Review: Jimmy Heath, Quota/Triple Threat




The Philadelphia Heath brothers were in their pomp when these superb sessions were recorded for Riverside and they still bear the stamp of originality, top musicianship and good taste

JIMMY HEATH SEXTET
THE QUOTA & TRIPLE THREAT
CD1: [The Quota] The Quota; Lowland Lullaby; Thinking Of You; Bells And Horns; Down Shift; When Sunny Gets Blue; Funny Time (36.44) CD2: [Triple Threat] Gemini; Bruh’ Slim; Goodbye; Dew And Mud; Make Someone Happy; The More I See You; Prospecting (36.46)
Freddie Hubbard (t); Julius Watkins (frh); Jimmy Heath (ts); Cedar Walton (p); Percy Heath (b); Albert “Tootie” Heath (d). NYC, [The Quota] 14 and 20 April 1961, [Triple Threat] 14 and 17 January 1962.
Fresh Sound FSR-CD 859
*****

Sometimes CD reissues hit you right in the G-spot. Was that (you wonder) really recorded more than half-a-century ago? And of course it was, and then (like buses) two come along together. The Philadelphia Heath brothers were in their pomp when these superb sessions were recorded for Riverside and they still bear the stamp of originality, top musicianship and good taste. Leader Jimmy was responsible for the arrangements and had that rare talent which can make a small combo sound like more than the sum of its parts. And with the unusual disposition of a French horn as a front-line instrument, this was a beautifully balanced group, due in part to the mercurial horn-playing of Julius Watkins (died 1977).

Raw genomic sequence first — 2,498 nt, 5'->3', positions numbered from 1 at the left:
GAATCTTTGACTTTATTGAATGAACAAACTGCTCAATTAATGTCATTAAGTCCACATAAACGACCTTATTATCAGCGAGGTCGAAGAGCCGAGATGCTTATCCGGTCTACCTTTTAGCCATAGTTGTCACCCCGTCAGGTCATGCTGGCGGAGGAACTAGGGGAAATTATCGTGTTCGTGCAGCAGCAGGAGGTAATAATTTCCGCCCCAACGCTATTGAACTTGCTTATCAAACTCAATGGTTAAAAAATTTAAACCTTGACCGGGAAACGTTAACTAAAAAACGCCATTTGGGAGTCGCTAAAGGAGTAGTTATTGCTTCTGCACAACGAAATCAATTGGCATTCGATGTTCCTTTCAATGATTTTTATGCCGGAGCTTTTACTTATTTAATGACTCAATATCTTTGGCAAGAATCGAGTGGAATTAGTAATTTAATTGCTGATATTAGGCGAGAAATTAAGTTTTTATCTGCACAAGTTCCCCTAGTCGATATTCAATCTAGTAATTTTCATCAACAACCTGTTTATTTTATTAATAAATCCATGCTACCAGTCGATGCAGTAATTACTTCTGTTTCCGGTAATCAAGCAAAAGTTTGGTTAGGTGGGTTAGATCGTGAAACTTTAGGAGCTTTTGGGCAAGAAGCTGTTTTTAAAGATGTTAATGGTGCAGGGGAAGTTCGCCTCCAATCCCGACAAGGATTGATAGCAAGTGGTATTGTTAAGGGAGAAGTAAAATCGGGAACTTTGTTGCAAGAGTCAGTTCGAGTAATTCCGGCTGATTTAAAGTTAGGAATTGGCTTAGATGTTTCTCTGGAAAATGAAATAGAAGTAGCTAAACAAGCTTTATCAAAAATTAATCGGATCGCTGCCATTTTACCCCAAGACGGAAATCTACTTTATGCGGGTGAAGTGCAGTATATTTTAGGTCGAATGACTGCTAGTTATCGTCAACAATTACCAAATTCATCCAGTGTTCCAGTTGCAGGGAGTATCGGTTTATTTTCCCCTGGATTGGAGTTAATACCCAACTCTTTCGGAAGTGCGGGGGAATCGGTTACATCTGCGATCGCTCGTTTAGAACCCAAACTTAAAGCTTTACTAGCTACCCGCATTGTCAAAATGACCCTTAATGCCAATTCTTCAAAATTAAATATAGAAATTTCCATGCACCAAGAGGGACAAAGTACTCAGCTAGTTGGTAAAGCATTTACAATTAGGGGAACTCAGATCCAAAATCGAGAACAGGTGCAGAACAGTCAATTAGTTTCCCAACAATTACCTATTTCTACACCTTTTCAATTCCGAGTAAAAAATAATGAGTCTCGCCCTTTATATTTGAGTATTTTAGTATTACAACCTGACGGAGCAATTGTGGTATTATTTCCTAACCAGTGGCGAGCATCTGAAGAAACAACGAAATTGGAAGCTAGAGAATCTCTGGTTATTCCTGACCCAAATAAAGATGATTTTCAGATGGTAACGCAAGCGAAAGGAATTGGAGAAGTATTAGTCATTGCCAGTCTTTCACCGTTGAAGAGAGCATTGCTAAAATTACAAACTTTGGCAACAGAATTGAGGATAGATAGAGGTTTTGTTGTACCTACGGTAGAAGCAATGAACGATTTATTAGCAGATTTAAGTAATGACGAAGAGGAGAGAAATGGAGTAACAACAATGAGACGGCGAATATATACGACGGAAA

Watkins was the first to take that difficult instrument to a new level in jazz. From the French horn you expect sweetly brassy, swelling notes to thicken the broth of the ensemble: but this player with his extraordinary technique challenged the passionate solo flights of the (then) young Freddie Hubbard with articulate lines and exciting leaps into the high register. It still sounds quite impossible. Incidentally, he tutored current horn star Tom Varner for a spell.

In this notable double-album, Jimmy Heath contributed many of the themes, displaying a lively gift for melody: his simple 12-bar construction The Quota and his moodily expressive Lowland Lullaby with its slightly funky feel gave lots of lift-off for soloing. And every member of this band was at the top of his game in these studio gigs. Clearly a five-star rediscovery.

Anthony Troon


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